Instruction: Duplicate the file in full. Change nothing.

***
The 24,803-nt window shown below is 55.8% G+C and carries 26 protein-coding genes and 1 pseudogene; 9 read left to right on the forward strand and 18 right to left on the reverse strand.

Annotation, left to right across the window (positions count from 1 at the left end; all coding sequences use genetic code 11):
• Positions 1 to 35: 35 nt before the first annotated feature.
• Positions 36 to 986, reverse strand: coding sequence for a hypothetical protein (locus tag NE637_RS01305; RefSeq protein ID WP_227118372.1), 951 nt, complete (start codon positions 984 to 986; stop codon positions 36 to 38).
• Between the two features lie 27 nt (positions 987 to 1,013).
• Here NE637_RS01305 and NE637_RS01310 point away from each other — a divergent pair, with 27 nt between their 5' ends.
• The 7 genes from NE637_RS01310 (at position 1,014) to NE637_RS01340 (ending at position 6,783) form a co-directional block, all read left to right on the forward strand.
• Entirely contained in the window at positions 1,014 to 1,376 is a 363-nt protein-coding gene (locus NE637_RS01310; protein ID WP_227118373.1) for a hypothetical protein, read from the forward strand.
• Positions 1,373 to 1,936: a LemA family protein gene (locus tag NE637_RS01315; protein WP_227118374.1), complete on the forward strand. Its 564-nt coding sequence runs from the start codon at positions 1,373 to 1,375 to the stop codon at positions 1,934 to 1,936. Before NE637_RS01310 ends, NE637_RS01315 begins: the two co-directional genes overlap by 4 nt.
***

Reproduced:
The 24,803-nt window shown below is 55.8% G+C and carries 26 protein-coding genes and 1 pseudogene; 9 read left to right on the forward strand and 18 right to left on the reverse strand.

Annotation, left to right across the window (positions count from 1 at the left end; all coding sequences use genetic code 11):
• Positions 1 to 35: 35 nt before the first annotated feature.
• Positions 36 to 986, reverse strand: coding sequence for a hypothetical protein (locus tag NE637_RS01305; RefSeq protein ID WP_227118372.1), 951 nt, complete (start codon positions 984 to 986; stop codon positions 36 to 38).
• Between the two features lie 27 nt (positions 987 to 1,013).
• Here NE637_RS01305 and NE637_RS01310 point away from each other — a divergent pair, with 27 nt between their 5' ends.
• The 7 genes from NE637_RS01310 (at position 1,014) to NE637_RS01340 (ending at position 6,783) form a co-directional block, all read left to right on the forward strand.
• Entirely contained in the window at positions 1,014 to 1,376 is a 363-nt protein-coding gene (locus NE637_RS01310; protein ID WP_227118373.1) for a hypothetical protein, read from the forward strand.
• Positions 1,373 to 1,936: a LemA family protein gene (locus tag NE637_RS01315; protein WP_227118374.1), complete on the forward strand. Its 564-nt coding sequence runs from the start codon at positions 1,373 to 1,375 to the stop codon at positions 1,934 to 1,936. Before NE637_RS01310 ends, NE637_RS01315 begins: the two co-directional genes overlap by 4 nt.